• Training on flushing of the eyes shall include instruction on holding the eyelids open and rolling the eyeballs so that flushing fluid will flow on all surfaces and in the folds surrounding the eyeball.
  • The emergency eyewash and the emergency shower may be used simultaneously.

    Note: Drench hoses are not approved for use as eyewashes. Use of Emergency Eyewash

 

Use of the Emergency Shower

  • Emergency showers should be available in work locations where, during routine operations, a laboratory worker may come into contact with any substance which can cause corrosion, severe irritation or permanent tissue damage or which is toxic by absorption.
  • Every laboratory worker should be trained on the locations of emergency showers in each building and area where they perform laboratory work.
  • Every laboratory worker should be trained on how to use the emergency showers in their work areas.
  • In the event of contact with a chemical or substance, emergency showers should be used for the immediate removal of chemical splashes and spills.
  • Emergency showers should be used for extinguishing clothing fires.
  • Emergency showers are operated by placing the exposed laboratory worker(s) under the showerhead and pulling firmly downward on the shower handle. This starts a continuously flowing deluge shower.
  • Often chemicals and other substances that can do harm on contact with the body are completely or partially on laboratory coats or other clothing. This often provides a protection early in the process and poses its own hazard later in the process. For example, if the hazardous substance splashes on a laboratory coat then the coat may be removed before the substance actually contacts the skin. However, if the coat is not removed promptly then the substance may soak through the clothing and then the coat actually holds the hazardous substance against the skin thus inflicting greater damage. It is advised to carefully remove contaminated clothing, including shoes. Be willing to assist any exposed individuals with clothing removal if that is the individual’s wish. Clean lab coats and fire blankets may be used to cover the person for warmth and modesty.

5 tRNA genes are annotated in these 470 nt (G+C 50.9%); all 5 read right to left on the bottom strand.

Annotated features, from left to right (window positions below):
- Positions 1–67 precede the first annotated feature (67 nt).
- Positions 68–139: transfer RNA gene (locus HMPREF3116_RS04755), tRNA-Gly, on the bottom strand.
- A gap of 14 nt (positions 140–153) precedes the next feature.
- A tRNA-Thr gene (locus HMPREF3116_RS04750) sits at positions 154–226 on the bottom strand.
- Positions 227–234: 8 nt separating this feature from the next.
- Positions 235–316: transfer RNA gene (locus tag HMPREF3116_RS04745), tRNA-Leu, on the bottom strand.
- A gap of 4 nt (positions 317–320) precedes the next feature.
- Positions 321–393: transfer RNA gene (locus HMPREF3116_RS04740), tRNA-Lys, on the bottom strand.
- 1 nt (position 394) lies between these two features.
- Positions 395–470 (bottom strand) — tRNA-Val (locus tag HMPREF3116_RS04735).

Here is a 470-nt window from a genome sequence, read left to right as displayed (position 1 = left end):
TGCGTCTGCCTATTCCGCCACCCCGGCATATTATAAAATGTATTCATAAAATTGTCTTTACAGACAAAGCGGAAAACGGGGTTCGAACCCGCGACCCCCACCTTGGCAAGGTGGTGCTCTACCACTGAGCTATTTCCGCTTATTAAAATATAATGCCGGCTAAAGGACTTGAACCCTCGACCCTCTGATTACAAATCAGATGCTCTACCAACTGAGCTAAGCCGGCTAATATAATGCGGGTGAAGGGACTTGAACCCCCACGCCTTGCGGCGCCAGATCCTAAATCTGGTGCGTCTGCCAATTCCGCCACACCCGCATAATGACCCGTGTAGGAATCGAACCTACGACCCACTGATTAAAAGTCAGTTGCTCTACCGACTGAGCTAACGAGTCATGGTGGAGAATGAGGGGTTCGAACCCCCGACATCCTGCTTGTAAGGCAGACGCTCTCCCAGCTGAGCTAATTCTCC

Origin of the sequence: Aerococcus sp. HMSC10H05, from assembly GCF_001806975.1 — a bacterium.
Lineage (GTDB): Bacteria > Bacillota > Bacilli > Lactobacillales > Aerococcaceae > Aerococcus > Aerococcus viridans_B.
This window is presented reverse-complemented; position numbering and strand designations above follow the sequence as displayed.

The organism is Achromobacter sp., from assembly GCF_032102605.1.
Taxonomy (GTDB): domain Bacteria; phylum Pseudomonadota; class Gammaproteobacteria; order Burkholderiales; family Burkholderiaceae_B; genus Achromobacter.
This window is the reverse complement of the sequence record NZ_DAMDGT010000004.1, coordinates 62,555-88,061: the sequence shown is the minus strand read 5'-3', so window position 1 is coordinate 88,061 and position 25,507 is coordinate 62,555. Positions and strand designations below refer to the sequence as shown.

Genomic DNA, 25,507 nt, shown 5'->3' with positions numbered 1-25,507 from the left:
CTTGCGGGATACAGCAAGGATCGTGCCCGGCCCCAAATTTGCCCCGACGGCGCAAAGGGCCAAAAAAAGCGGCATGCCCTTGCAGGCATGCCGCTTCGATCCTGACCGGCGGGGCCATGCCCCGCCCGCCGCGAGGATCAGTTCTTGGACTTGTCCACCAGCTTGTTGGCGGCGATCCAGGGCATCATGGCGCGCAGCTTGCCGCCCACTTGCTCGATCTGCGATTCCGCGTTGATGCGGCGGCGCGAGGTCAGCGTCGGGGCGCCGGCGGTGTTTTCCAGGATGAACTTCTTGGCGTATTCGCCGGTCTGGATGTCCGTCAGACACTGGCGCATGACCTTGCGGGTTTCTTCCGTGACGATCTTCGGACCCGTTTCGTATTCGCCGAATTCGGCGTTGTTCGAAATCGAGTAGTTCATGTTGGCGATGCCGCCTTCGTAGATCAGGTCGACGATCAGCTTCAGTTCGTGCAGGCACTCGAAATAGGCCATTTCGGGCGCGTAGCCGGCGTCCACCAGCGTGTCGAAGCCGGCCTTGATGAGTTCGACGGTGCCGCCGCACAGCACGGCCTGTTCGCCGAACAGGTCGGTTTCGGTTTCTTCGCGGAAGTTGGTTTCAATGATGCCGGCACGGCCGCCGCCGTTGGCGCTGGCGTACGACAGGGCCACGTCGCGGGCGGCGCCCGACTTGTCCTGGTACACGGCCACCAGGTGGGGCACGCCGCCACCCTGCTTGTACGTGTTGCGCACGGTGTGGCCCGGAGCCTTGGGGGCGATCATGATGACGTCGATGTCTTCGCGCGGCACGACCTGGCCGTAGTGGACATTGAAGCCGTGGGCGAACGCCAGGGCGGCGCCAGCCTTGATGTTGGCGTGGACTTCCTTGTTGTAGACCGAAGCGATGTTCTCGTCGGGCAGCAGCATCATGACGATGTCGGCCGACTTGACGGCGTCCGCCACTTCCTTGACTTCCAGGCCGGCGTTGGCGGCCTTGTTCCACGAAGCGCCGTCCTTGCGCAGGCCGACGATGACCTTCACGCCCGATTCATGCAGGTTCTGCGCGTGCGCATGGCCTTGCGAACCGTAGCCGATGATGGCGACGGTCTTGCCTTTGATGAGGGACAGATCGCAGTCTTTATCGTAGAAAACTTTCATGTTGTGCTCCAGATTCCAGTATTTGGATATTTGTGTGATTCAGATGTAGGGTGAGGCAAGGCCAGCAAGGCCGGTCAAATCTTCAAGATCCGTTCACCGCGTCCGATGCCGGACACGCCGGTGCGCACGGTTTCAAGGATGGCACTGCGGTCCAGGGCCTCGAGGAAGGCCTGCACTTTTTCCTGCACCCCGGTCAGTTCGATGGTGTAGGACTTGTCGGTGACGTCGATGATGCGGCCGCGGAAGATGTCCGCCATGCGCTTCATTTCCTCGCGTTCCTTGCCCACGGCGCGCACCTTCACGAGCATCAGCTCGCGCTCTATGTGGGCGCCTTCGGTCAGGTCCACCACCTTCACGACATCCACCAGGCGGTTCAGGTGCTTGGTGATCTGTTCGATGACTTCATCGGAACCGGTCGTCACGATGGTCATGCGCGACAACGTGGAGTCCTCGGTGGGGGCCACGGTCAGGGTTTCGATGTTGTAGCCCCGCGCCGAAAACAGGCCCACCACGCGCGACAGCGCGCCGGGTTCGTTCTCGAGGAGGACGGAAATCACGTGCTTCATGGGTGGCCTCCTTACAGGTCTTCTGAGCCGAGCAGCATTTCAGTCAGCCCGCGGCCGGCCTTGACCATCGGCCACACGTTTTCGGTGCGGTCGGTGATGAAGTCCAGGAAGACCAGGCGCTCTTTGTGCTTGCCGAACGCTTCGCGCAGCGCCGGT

• Seek medical advice and attention. While the exposed worker remains under the shower a laboratory coworker should contact the appropriate unit listed in the table below and seek advice on how long the exposed laboratory worker(s) should remain under the shower before leaving to seek medical attention and discuss the various options for transportation (e.g. ambulance). If unable to obtain this information in a timely manner then the standard rule of thumb is to remain under the shower for 15 minutes. Always seek prompt medical attention after using an emergency eyewash and/or shower.